Commencement capitalism

red font on a white sheet of paper taped to a window
Posters like this one (outside Sierra Hall) litter the campus, as students desperately seek last minute graduation tickets. Photo credit: Tandy Lau

With graduation being important for many students and their families, some have taken matters into their own hands to obtain extra commencement tickets. Social media posts and fliers on campus seeking additional tickets have been liberally distributed by students over the past few months.

CSUN’s ceremony attendance is organized by allocating a limited amount of guest tickets for each student. Guests without tickets will not be admitted into the ceremonies. Without a re-sale market, graduating students with large families have to be selective with who gets their tickets.

“There’s at least five people I can’t invite to [my] graduation,” Israel Gonzalez, a graduating business major, said.

According to this year’s CSUN Commencement handbook, reselling graduation tickets is considered a “misuse of CSUN property,” with students facing a “disciplinary action” from the Dean of Students.

So what sort of disciplinary actions do students in the re-sale market actually face? According to Samuel Lingrosso, CSUN’s Director of Student Conduct and Ethical Development, these actions have yet to be handed out.

“Students have respected the ticketing process in the past,” Lingrosso said. “It’s not about making money, it’s about making sure everyone is safe.”

According to Lingrosso, he never had to punish a student for re-selling graduation tickets. He believes these university policies for limiting entrance to graduation ceremonies are for safety precautions, and the rules against re-selling tickets are to prevent students from commodifying their graduation, and protecting them from potentially fraudulent ticket sales.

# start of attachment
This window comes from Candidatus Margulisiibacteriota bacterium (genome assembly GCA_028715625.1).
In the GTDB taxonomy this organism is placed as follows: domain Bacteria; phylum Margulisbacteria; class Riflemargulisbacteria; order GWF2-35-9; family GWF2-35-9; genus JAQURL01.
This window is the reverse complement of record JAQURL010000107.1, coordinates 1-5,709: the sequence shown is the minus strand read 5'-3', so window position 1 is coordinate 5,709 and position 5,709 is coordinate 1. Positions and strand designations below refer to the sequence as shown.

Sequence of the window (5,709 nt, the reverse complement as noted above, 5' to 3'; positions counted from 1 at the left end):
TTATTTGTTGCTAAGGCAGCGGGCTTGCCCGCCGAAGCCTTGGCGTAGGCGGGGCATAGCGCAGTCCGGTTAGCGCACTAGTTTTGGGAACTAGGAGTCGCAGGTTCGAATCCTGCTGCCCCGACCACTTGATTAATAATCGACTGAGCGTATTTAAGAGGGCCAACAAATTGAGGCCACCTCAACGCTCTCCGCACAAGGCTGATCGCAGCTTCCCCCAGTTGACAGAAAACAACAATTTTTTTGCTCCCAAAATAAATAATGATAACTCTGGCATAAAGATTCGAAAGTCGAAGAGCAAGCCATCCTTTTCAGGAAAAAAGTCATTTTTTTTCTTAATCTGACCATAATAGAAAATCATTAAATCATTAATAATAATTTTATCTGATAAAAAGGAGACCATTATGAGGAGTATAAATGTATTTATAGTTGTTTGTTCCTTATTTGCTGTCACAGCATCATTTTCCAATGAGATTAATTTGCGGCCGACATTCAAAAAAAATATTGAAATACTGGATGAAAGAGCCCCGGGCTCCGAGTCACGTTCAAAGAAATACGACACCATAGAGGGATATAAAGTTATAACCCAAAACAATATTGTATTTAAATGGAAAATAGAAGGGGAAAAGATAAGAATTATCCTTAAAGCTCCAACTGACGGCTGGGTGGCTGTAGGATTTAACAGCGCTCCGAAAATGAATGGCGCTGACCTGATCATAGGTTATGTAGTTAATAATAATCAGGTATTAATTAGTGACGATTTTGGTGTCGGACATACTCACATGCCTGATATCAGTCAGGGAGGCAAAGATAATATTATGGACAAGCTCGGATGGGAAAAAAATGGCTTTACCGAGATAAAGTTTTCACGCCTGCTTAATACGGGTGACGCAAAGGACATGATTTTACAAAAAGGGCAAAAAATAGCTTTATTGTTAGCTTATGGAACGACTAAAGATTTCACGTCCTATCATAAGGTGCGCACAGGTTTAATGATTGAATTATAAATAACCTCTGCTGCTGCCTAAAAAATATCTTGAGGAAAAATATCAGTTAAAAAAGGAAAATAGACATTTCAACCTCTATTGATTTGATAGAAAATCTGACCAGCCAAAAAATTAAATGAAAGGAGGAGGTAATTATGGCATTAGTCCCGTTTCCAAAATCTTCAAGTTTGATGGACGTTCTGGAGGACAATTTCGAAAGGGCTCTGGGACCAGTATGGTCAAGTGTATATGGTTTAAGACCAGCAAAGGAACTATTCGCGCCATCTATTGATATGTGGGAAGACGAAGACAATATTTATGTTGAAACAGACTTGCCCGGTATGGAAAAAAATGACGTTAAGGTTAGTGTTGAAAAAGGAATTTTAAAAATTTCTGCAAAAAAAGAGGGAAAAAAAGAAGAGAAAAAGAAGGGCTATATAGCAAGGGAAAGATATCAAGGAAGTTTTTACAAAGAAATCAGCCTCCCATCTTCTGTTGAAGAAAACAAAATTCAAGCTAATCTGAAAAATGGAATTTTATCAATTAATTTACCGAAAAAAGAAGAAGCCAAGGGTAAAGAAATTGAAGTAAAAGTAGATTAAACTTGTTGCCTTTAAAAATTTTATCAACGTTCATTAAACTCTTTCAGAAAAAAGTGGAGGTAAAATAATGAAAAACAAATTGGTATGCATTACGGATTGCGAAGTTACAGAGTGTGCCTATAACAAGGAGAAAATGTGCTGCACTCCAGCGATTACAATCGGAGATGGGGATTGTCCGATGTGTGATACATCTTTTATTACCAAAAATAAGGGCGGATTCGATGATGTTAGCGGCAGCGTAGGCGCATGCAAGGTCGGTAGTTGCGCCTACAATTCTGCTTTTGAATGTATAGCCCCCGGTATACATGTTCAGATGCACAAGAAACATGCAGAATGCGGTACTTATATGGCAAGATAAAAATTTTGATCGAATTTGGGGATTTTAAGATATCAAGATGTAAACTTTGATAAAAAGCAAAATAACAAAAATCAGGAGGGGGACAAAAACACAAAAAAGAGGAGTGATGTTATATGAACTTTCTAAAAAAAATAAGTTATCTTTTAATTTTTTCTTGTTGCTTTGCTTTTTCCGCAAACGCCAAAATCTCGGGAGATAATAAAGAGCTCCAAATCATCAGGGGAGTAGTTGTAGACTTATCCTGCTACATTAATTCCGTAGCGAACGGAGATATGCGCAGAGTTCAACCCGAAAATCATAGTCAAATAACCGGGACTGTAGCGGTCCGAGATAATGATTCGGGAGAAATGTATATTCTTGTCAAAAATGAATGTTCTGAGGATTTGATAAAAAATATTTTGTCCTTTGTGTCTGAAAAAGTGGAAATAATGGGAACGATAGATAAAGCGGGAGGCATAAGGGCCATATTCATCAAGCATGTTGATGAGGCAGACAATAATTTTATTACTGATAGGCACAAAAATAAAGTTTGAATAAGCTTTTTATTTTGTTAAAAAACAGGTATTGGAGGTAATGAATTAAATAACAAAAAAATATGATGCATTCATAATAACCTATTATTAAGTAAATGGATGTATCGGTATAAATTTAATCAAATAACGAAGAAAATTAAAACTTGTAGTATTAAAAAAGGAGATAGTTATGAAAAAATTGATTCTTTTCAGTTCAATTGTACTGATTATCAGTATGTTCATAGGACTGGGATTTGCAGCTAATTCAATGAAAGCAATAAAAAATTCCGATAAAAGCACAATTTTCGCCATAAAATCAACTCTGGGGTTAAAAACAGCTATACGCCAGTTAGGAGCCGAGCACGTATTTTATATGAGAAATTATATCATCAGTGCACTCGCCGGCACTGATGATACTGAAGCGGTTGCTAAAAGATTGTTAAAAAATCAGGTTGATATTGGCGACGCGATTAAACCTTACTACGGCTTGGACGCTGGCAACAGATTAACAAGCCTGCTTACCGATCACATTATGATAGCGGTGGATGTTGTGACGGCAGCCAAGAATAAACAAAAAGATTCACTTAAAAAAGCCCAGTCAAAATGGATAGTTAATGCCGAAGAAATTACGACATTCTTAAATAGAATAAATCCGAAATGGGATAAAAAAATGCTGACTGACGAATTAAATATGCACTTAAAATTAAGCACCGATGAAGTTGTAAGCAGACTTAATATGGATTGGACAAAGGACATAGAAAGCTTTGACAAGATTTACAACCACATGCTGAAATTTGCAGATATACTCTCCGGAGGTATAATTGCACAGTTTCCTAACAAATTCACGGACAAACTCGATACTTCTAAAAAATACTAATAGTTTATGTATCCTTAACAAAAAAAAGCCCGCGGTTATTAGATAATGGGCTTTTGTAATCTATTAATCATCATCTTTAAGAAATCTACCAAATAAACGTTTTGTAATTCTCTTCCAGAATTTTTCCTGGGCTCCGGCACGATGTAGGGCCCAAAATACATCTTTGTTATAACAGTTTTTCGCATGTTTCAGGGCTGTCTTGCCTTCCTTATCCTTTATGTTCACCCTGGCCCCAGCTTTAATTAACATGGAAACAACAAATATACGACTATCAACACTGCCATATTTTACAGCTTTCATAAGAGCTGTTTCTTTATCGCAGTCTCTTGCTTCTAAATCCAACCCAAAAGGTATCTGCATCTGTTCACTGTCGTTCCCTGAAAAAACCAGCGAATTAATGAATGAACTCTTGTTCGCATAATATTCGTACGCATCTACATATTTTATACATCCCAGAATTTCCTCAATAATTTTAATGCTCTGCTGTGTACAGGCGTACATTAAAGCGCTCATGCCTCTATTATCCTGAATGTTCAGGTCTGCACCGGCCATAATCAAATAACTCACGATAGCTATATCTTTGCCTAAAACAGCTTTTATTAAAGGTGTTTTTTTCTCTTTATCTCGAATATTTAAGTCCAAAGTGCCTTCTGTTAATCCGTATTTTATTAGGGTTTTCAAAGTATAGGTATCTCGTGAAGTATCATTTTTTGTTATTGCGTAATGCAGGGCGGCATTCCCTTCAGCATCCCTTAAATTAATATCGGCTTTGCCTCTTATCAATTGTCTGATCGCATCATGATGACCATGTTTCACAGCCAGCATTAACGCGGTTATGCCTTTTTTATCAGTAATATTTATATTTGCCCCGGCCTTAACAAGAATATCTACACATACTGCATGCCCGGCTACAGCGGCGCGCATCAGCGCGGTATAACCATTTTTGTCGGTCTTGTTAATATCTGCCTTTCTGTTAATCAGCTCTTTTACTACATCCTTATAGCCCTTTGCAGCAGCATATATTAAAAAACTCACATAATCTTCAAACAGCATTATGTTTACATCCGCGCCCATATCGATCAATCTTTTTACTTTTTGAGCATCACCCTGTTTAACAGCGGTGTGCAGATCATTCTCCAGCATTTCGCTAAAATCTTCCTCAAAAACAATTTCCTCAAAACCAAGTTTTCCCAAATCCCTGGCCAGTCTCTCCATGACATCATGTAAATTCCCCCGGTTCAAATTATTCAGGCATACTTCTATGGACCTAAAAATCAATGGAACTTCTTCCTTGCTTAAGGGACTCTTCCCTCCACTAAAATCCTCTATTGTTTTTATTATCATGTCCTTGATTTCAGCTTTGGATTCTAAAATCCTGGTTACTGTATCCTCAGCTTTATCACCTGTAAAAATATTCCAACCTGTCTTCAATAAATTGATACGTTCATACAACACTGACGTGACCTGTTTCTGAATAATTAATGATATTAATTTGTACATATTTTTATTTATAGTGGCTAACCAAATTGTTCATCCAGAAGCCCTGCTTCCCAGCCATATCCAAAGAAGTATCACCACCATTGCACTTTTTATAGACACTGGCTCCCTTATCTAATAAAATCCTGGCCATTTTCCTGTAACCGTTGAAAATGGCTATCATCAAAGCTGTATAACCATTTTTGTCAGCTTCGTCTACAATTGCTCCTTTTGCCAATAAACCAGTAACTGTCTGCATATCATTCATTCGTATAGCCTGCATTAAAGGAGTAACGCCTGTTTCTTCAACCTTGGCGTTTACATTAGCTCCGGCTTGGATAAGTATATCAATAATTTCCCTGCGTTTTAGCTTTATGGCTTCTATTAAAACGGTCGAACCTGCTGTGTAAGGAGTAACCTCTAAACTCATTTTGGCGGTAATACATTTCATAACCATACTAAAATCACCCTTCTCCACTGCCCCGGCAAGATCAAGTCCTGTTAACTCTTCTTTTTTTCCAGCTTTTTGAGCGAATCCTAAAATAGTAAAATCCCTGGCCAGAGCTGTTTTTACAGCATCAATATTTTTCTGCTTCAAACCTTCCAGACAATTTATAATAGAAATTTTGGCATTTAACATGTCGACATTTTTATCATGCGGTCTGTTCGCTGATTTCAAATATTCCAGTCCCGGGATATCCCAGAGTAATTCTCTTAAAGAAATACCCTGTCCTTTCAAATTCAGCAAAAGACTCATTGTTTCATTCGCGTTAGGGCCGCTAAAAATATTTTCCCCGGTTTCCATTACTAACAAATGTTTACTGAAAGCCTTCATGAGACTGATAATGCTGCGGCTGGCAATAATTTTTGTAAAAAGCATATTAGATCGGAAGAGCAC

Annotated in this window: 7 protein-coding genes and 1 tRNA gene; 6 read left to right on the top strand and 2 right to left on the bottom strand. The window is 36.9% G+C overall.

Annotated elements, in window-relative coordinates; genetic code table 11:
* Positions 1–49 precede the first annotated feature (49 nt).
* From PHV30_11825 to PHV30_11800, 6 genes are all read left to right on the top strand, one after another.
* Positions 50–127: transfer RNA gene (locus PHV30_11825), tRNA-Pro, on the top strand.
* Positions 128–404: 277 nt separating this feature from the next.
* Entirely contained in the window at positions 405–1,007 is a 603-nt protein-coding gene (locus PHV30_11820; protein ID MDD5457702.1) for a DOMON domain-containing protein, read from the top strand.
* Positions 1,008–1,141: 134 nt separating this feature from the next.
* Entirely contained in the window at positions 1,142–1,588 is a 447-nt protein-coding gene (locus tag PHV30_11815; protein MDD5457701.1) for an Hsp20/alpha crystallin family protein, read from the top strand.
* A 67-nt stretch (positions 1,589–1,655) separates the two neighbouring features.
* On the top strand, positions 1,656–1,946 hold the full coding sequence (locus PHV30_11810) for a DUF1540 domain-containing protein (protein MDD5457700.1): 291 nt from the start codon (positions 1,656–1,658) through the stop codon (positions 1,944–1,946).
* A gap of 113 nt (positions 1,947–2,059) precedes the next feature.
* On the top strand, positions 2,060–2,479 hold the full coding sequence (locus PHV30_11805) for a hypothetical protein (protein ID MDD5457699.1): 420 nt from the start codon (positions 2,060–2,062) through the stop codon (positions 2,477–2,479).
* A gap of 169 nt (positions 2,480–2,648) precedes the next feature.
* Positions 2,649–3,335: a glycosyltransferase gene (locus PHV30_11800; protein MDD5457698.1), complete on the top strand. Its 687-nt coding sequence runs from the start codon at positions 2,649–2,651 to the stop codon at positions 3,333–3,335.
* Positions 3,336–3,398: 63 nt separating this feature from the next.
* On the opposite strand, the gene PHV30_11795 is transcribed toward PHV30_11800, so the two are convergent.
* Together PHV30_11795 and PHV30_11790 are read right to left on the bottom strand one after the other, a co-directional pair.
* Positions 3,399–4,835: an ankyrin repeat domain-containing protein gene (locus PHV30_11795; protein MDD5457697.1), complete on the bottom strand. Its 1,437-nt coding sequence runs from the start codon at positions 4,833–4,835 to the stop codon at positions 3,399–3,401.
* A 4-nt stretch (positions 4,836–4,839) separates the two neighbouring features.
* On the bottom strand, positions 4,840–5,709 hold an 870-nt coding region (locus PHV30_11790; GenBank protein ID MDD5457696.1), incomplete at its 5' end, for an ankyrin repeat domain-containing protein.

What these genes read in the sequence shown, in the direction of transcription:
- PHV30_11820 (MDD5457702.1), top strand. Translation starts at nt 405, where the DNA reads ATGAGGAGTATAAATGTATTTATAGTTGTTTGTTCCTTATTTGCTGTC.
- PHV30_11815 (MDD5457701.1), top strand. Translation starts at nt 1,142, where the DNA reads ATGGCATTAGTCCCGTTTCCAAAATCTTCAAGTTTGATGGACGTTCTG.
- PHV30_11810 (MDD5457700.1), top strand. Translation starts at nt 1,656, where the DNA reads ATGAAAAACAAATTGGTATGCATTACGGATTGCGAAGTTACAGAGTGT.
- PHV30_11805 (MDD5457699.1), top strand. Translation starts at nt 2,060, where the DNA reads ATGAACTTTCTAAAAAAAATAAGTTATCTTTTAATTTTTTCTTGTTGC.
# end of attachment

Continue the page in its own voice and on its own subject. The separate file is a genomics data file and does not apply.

Lingrosso believes that while ticket re-sales are technically against the university’s policy, the university is more focused on preventing an unsafe ticketing environment.

“Let’s say a student is only given access to seven tickets and they have 10 family members [and is looking to bring all of them]. That’s technically not allowed, but I’m probably not going to impose a sanction,” Lingrosso said.

So how should the university accommodate graduating students in need of additional graduation tickets? Carla Valdovinos, a graduating political science major, suggested a potential solution.

“Maybe we could have a general admission pass,” Valdovinos said. “[the university] could give out unclaimed tickets to those who need them before graduation.”

The university takes a similar approach to what Valdovinos suggested. Students may request additional tickets through the CSUN AccountManager, where additional tickets from a pool of forfeited or unclaimed graduation tickets are distributed for those who need extra tickets.

However, this program has its drawbacks. With a significant seller’s market, students with additional tickets have very little incentive to forfeit their tickets when they can turn a profit by selling them. Students are also not informed about their extra tickets until the beginning of May.

Graduation ceremonies begin on Friday, May 18 and run until Monday, May 21.